This interview is a little delayed, especially since this particular production just closed over the weekend, but I thought I would publish it as it was fun getting to learn more about Chris Smith, the director of the Lady, Be Good! at 42nd Street Moon. I wasn’t able to check out this production, but I heard that it was stellar – some of 42nd Street Moon’s best work yet. They were selling out and heard it was hugely successful! Congratulations to everyone who worked on this production. I’m very sad I missed it!
Here are a few press quotes:
“Better than Broadway” – Janos Gereben, SF Examiner, for the complete review click here.
“Fine family entertainment” – Linda Ayres-Frederick, Bay Times, for the complete review click here.
Up next at 42nd Street Moon in May…
Here’s more info on this:
A Giddy romp with a glorious score! Very Warm for May takes the old “barn musical” plot and turns it on its head: an amiable screwball Long Island matron sponsors an avant-garde musical theatre director and his troupe of performers on her estate, with wildly comic consequences.
Kern and Hammerstein’s score soars with “All the Things You Are” (heard in a stunning arrangement unique to the musical), “All in Fun”, “In the Heart of Dark”, “Heaven in My Arms”, and “That Lucky Fellow”.
INTERVIEW WITH CHRIS SMITH – DIRECTOR OF LADY, BE GOOD! @ 42nd STREET MOON:
1. 42nd Street Moon’s mission is to perform rarely seen musicals. Why and how was “Lady Be Good!” chosen to be in this year’s season?
Lady, Be Good! is a show that Greg, Stephanie and 42nd Street Moon audiences really respond to. It’s a seminal piece from 1924 which both launched and cemented the Gershwin Brother’s creative teamwork, it’s bold jazzy sensibilities helped transform the musical theatre form, and it represents the start of a multi-season celebration at 42nd Street Moon of the works of Ira Gershwin. I was not part of the selection process, but it seems a logical and lovely choice.
2. 42nd Street Moon presented this musical back in 1996. How is this production different from 42nd Street Moon’s first time producing, “Lady, Be Good”? Also, were you involved in the 1996 production?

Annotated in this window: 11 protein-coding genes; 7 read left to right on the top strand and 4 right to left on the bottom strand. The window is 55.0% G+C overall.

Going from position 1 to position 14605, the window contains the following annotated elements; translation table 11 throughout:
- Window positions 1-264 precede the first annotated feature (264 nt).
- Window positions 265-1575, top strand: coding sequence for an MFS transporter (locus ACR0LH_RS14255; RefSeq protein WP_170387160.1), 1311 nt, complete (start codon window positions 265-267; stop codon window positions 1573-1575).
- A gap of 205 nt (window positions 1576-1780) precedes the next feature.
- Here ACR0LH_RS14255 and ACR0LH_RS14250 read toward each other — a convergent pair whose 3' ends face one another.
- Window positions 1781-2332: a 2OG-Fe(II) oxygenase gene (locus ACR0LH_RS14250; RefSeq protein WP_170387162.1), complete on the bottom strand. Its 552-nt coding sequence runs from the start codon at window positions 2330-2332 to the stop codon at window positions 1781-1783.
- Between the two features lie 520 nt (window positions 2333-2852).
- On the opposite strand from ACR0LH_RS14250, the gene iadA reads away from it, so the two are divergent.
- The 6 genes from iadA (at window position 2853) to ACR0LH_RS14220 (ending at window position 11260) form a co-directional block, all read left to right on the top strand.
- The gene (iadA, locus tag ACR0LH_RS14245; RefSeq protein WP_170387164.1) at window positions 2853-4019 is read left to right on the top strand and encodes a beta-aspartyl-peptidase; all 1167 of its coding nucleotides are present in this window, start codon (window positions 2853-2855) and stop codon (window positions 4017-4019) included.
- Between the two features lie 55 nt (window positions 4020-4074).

Our production is fully realized, with all-out dance numbers in addition to physical comedy and staging. The earlier presentation was a “concert reading.” I was not involved in the 1996 production, but have heard wonderful things about it. Another special link to it is that Bobby Weinapple, who played “Watty Watkins” in ’96, is stepping into the show to cover Charlie Boyer for a night.
3. The script has some glaring racial slurs? Have you updated the script in any way or did you keep it in its original form? Any other adaptations to the music or dance?
There are a number of small cuts, keeping in mind our modern multicultural sensitivities, primarily around the Mexican gangster storyline. We’ve made a more significant change by shifting the setting from East Coast New England to right here in the Bay Area. The first act takes place in Nob Hill and the second in Napa Valley. It required a small change to the second act opener “Linger in the Lobby,” changing “East Harbor” to “Napa Valley.” We’re fortunate to have good relationships with the Gershwin Trust, which authorized this adjustment. We’ve had tremendous freedom in terms of choreography and vocal arrangements, since they are not notated in a formal way. Dave and Zack, our talented MD and Choreographer, did a wonderful job and everything is true to its period roots yet feels fresh. “Little Jazz Bird,” “Swiss Miss” and, of course, “Fascinating Rhythm” are showstoppers in my opinion.
4. What was the most exciting thing about working on this particular show?
I’ve been thrilled to work with this talented company, they are fantastic to collaborate with and a joy to watch. Working alongside Greg has been a wonderful experience, his knowledge of musicals is encyclopedic! Then there is the joy of being with this material. It’s bold, funny, jazzy and engaging.